‘A lot of new things to do’
As a result, emphasis on computerized design support is increasing dramatically, and modern mechanical engineers are becoming software experts, some arguing that, since MEMS production is an automated two-month process, model-based design verification should be completed before fabrication begins.
“It’s exciting that you can review the design and check out the 3-D solid model before it’s actually made,” says Channy Wong, manager of Applied Mechanics Development Dept. 1526. “You predict the performance, evaluate the responses from different design variations and analyze the results. Applying modeling and simulation allow us to conduct concurrent engineering and optimize the design, reducing cost significantly.
“There are a lot of new things to do,” he adds. “I think that’s the most exciting thing about working in the micro and nano world. Science and engineering can be very different at that length scale.”
Lessons learned: the 1995 micro engine experience
Interest in modeling and simulation blossomed as the result of lessons learned with the Sandia micro engine, an early MEMS product initially developed in 1995. The basic design was simple, and the first micro engines were built under stringent clean room conditions, but proved to be only somewhat reliable. After 477,000 cycles, an electron microscope image clearly showed the reason — accumulation of debris detached from rubbing surfaces. The Sandia development team, conceding they had insufficient understanding of the wear mechanisms, accelerated the Labs’ research into micro-scale science — and engineering. The “build-and-test” approach, which was relatively expensive, was supplemented with discovery experiments, model development, and computational simulation. This shed new light onto the mechanisms that were causing imprecise precision control and lateral instability (“clamping”), as well as wear.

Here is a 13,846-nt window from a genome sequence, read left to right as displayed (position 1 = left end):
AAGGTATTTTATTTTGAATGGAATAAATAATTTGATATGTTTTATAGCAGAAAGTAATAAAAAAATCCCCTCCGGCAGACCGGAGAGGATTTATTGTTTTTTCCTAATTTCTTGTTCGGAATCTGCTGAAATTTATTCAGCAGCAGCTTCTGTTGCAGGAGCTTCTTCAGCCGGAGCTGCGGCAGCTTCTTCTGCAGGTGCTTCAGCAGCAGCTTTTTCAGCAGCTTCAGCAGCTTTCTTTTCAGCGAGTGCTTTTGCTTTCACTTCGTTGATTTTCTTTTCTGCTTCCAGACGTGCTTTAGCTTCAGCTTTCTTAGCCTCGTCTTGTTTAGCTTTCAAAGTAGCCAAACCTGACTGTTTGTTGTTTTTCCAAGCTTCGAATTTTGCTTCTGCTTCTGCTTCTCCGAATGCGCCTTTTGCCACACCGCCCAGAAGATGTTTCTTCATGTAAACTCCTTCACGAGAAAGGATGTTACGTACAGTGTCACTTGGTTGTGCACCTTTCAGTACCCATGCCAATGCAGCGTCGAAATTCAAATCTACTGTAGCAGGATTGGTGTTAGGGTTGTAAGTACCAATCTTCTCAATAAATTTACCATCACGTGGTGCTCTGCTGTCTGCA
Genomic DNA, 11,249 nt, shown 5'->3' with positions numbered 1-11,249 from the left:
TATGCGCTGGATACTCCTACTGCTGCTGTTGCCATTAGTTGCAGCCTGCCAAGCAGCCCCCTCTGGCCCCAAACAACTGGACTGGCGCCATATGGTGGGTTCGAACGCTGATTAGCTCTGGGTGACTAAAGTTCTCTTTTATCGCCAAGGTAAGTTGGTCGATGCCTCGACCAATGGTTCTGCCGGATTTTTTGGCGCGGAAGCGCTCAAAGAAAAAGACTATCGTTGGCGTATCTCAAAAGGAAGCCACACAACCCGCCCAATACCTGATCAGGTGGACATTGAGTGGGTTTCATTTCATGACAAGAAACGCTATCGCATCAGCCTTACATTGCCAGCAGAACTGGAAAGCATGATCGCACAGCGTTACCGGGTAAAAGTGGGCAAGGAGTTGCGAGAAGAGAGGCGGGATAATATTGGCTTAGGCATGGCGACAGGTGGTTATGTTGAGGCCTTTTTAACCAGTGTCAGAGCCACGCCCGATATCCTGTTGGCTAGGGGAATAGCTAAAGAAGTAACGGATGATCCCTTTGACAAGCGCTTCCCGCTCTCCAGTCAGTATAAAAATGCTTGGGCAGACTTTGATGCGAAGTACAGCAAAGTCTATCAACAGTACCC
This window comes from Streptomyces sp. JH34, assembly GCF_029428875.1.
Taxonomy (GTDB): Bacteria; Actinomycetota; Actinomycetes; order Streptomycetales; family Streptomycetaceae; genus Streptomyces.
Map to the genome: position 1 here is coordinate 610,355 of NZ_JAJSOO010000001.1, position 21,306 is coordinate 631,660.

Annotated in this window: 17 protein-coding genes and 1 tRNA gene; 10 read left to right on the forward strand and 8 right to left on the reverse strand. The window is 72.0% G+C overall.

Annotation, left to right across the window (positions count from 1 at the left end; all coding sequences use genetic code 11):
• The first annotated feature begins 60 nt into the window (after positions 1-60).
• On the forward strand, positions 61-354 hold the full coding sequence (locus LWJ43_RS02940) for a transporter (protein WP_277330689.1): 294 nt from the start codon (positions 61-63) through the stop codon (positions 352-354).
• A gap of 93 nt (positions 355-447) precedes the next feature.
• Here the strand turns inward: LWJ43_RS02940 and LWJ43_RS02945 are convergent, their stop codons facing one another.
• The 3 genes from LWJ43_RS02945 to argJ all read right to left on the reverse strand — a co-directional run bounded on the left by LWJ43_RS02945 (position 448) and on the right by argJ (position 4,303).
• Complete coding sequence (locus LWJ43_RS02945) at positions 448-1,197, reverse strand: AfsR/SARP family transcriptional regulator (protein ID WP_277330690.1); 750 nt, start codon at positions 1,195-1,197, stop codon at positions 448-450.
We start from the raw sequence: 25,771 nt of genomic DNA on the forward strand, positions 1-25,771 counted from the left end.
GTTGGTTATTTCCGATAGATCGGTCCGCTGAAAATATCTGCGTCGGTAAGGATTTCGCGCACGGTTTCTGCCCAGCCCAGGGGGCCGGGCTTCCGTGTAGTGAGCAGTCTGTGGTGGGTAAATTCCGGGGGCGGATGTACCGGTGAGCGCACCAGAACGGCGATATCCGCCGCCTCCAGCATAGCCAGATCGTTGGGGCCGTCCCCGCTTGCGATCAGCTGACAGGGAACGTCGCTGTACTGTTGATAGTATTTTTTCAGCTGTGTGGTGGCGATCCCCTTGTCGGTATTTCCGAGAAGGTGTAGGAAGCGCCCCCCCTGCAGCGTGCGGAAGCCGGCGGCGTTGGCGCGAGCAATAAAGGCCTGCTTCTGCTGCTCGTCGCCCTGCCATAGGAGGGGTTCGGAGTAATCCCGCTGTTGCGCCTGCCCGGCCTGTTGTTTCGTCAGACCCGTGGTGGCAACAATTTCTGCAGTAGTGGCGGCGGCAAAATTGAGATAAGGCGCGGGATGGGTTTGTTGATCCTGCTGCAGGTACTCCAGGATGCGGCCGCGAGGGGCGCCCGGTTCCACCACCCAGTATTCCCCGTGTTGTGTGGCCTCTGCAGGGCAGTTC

Since the micro engine experiments, researchers in Sandia’s micro-scale modeling and simulation community in 1000, 2000, and 8000 have been occupied with forensics (asking what went wrong?), exploration (can modeling and simulation help ensure that a component will perform up to expectations?), and improved performance (can modeling and simulation suggest better operation and perhaps improved design?). Their next step is to bring about micro-scale-enabled engineering solutions — ultimately a transformation in component design — through shared innovation by individuals specializing in components, engineering, and microelectronics.
Down the rabbit hole
Some engineers compare moving from macro to micro to nano to Alice’s trip down the rabbit hole. Physical models must change, sometimes drastically, as length scales shrink. For example, at the world down there gravity is more easily overcome by adhesion; friction models break down; solids melt at lower temperatures; a tiny moving “front” of changing temperature must be described as a quantum effect — as a spreading cloud of ballistic phonons.
Such effects are especially important in polycrystalline silicon (including structures made with Sandia’s SUMMiT® V process), which have several levels and have geometry features of 1 to 10 micro-meters and grains of 10s to 100s of micrometers.
The fledgling MEMS industry has a limited knowledge of materials physics at micrometer size, and currently commercialized devices are designed for specialized purposes. Partly for this reason, they do not have a broad user base, and therefore have not generated industry standards or the design and process software that would be built based on those industry standards. However, this may change as Sandia’s materials science, engineering, and computer sciences organizations develop engineering systems that, while designed for their own use, could migrate into the private sector and revitalize the pace of invention.